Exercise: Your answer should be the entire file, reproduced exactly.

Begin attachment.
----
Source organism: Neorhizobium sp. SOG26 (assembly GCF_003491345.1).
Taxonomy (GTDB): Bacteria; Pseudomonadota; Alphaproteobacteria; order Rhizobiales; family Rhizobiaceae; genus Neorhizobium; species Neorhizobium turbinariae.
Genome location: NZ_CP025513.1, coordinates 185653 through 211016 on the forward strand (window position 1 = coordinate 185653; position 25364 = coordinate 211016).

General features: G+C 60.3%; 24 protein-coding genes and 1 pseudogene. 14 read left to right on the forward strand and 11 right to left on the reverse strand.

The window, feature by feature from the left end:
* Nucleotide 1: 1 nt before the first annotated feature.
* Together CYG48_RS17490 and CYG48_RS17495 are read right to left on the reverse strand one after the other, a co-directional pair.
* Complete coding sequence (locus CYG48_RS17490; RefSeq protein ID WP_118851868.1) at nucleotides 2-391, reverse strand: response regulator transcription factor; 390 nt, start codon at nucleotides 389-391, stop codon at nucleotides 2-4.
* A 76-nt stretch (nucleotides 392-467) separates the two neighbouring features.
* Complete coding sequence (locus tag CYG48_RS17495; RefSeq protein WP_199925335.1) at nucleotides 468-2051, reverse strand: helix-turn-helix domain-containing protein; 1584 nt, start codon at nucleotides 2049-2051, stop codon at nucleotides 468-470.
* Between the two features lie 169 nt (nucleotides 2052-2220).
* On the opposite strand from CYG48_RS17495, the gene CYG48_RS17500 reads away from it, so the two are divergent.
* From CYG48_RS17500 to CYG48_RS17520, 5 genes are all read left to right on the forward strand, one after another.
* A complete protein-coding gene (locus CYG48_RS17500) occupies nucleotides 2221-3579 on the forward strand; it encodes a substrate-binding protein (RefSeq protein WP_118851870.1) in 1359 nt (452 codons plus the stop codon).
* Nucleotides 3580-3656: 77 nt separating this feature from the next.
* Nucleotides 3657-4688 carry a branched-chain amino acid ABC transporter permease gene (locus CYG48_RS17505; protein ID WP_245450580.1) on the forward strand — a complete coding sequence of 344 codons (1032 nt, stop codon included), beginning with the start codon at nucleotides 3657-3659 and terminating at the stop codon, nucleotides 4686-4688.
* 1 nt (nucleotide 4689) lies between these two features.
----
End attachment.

Source organism: Neorhizobium sp. SOG26 (assembly GCF_003491345.1).
Taxonomy (GTDB): Bacteria; Pseudomonadota; Alphaproteobacteria; order Rhizobiales; family Rhizobiaceae; genus Neorhizobium; species Neorhizobium turbinariae.
Genome location: NZ_CP025513.1, coordinates 185653 through 211016 on the forward strand (window position 1 = coordinate 185653; position 25364 = coordinate 211016).

General features: G+C 60.3%; 24 protein-coding genes and 1 pseudogene. 14 read left to right on the forward strand and 11 right to left on the reverse strand.

The window, feature by feature from the left end:
* Nucleotide 1: 1 nt before the first annotated feature.
* Together CYG48_RS17490 and CYG48_RS17495 are read right to left on the reverse strand one after the other, a co-directional pair.
* Complete coding sequence (locus CYG48_RS17490; RefSeq protein ID WP_118851868.1) at nucleotides 2-391, reverse strand: response regulator transcription factor; 390 nt, start codon at nucleotides 389-391, stop codon at nucleotides 2-4.
* A 76-nt stretch (nucleotides 392-467) separates the two neighbouring features.
* Complete coding sequence (locus tag CYG48_RS17495; RefSeq protein WP_199925335.1) at nucleotides 468-2051, reverse strand: helix-turn-helix domain-containing protein; 1584 nt, start codon at nucleotides 2049-2051, stop codon at nucleotides 468-470.
* Between the two features lie 169 nt (nucleotides 2052-2220).
* On the opposite strand from CYG48_RS17495, the gene CYG48_RS17500 reads away from it, so the two are divergent.
* From CYG48_RS17500 to CYG48_RS17520, 5 genes are all read left to right on the forward strand, one after another.
* A complete protein-coding gene (locus CYG48_RS17500) occupies nucleotides 2221-3579 on the forward strand; it encodes a substrate-binding protein (RefSeq protein WP_118851870.1) in 1359 nt (452 codons plus the stop codon).
* Nucleotides 3580-3656: 77 nt separating this feature from the next.
* Nucleotides 3657-4688 carry a branched-chain amino acid ABC transporter permease gene (locus CYG48_RS17505; protein ID WP_245450580.1) on the forward strand — a complete coding sequence of 344 codons (1032 nt, stop codon included), beginning with the start codon at nucleotides 3657-3659 and terminating at the stop codon, nucleotides 4686-4688.
* 1 nt (nucleotide 4689) lies between these two features.